Saturday 14 April 2018
12:00 PM - 2:30 PM AEST
Public toilets are available at Martin Place Station and St James Station, and above ground near the Macquarie St entrance to Hyde Park. Both stations have lifts.
If you have any access requirements in order to participate in the March for Science please contact [email protected]. A March for Science organiser will contact you to discuss your requirements further.
Adam Spencer is a well-known Australian media personality. He is a patron of science-related events and programs, including the University of Sydney's Sleek Geeks Science Prize. He collaborated with Karl Kruszelnicki for the long-running Sleek Geek Week tour as part of National Science Week in Australia. He hosts events and panels, writes mathematical recreation books, and performs his own comedy at events around the country.
Renee is a proud Wiradjuri woman who grew up on Darkingjung Country on the Central Coast of NSW. Renee is employed as the Indigenous Education Project Officer and is responsible for the research, design, development and delivery of Indigenous Education programs at the Australian Museum. Renee graduated in 2015 from Macquarie University with a Bachelor of Science, majoring in biology. Renee was runner-up in the 2016 Indigenous STEM Professionals Awards, is co-chair of INDIGILAB a consortium of Indigenous STEM Professionals and involved and supports various STEM initiatives. Renee is committed to Indigenous education and providing opportunities for Indigenous students especially youth from disadvantaged (low socio-economic, refugees and non-English speaking) backgrounds. Renee is committed to changing current negative perceptions and perspectives of Aboriginal peoples and culture and believes that we can achieve this through education.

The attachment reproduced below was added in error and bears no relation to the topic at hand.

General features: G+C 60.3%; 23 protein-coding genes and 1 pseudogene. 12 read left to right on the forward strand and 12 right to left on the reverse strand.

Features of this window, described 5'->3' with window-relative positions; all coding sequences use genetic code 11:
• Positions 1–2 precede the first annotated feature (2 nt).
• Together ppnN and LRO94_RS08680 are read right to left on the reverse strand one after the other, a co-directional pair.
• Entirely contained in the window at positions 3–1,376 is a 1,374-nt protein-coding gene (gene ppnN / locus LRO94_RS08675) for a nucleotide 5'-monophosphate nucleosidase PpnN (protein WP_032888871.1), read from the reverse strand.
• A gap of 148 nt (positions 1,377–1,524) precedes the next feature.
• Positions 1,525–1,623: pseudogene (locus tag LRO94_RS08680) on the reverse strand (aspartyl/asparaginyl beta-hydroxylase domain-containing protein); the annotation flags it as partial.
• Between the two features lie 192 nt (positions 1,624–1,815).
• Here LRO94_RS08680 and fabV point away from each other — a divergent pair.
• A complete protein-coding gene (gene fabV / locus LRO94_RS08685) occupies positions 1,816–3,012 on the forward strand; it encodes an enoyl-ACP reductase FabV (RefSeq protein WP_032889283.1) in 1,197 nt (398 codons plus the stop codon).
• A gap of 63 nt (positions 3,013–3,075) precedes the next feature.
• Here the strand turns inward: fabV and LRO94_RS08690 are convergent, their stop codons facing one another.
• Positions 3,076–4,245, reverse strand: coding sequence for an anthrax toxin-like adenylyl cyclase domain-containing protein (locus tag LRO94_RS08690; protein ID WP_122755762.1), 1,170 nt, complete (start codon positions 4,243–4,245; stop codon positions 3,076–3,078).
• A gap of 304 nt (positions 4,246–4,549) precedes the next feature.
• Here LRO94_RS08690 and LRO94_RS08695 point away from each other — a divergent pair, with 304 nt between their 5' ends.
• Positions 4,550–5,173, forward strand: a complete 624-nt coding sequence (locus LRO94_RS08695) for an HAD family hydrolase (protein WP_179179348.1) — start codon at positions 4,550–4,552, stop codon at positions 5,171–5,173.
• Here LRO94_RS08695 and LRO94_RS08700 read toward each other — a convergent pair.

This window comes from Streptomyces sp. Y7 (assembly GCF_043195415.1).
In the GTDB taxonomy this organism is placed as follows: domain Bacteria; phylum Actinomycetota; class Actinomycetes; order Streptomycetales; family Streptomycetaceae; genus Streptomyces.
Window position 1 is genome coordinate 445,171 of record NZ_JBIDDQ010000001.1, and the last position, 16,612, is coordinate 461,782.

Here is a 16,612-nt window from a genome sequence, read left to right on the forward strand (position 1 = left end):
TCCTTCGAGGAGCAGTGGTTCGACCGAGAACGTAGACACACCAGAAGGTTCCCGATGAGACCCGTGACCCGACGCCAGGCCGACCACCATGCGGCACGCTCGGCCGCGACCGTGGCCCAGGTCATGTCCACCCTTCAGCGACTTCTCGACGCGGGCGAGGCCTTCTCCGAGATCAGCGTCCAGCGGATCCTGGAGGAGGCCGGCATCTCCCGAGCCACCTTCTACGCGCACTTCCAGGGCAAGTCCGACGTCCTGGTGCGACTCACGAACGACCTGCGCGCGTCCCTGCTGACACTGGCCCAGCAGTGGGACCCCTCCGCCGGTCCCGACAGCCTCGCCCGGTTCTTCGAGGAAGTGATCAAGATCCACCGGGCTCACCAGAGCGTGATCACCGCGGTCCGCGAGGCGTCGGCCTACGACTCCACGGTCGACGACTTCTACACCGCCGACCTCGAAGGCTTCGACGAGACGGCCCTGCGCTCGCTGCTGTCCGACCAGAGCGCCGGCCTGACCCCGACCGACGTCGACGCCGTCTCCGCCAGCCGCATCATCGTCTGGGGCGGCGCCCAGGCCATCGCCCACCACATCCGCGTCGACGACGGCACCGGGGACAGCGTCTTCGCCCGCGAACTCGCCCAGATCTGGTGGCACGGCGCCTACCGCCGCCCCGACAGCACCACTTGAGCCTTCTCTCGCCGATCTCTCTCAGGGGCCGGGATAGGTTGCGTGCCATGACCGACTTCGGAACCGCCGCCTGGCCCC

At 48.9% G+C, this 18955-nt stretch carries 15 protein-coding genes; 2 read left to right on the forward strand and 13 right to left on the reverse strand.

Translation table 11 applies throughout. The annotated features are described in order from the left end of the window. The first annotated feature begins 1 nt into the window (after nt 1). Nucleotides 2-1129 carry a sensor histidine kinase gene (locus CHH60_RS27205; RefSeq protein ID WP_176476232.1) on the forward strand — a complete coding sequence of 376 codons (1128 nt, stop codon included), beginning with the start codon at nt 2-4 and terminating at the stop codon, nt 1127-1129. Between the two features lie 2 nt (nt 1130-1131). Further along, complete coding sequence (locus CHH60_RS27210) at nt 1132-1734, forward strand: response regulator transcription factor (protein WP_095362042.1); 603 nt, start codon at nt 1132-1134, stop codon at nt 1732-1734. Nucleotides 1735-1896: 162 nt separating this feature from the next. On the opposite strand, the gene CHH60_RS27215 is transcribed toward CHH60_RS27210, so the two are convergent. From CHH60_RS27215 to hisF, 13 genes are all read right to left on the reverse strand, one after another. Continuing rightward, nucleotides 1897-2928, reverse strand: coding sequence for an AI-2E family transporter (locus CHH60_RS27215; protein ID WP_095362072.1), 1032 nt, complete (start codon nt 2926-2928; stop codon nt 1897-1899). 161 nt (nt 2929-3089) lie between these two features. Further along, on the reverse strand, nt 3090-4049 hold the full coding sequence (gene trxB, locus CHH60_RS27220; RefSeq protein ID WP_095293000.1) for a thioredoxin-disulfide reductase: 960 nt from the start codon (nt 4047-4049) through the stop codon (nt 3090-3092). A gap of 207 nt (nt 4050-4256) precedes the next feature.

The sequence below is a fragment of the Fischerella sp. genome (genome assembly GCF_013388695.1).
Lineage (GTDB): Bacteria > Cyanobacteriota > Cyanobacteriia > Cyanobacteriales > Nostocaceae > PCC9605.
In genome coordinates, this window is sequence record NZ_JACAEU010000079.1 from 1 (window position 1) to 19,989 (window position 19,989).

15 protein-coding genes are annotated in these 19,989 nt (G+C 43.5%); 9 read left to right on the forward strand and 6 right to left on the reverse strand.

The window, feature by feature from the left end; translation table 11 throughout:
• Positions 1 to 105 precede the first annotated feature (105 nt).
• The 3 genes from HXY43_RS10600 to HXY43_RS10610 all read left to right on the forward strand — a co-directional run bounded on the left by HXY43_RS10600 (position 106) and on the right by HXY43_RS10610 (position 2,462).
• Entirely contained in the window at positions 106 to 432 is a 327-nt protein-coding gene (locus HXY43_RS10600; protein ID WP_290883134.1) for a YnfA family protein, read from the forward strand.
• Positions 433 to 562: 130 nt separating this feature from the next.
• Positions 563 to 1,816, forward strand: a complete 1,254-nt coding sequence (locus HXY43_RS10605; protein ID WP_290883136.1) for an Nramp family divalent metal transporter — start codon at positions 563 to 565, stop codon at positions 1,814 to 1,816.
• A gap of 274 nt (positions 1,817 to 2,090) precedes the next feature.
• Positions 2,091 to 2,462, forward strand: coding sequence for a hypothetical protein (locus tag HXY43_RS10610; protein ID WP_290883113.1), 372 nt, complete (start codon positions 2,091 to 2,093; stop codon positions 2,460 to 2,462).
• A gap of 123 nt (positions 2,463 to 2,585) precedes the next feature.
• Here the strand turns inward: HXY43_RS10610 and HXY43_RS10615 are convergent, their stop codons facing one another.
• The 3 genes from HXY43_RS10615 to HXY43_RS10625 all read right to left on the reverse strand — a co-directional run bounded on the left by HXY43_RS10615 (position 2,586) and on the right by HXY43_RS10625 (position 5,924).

Vivien Thomson is a farmer and has been a rural fire fighter for over 30 years. She was one of the incident controllers during the ACT fires in 2003 and has experienced firsthand the dangerous bushfire conditions that can result from climate-related extreme weather. Vivien is Director of the Australian Firefighters Climate Alliance and was previously President of the ACT Fire Controllers Group. In 2004, she was awarded the Australian Fire Service Medal for distinguished service to the Australian Capital Territory Bushfire Service, where she worked as both a departmental and volunteer firefighter, and as a brigade officer. She was the first female firefighter to receive the award in the ACT. Vivien is the author of 'Ashes of the Firefighters’, which tells the real story of firefighters and their journey of recovery after witnessing a major bushfire events. She also helps to run the family farm where they run four mixed farming enterprises in Muttama, in the Riverina NSW.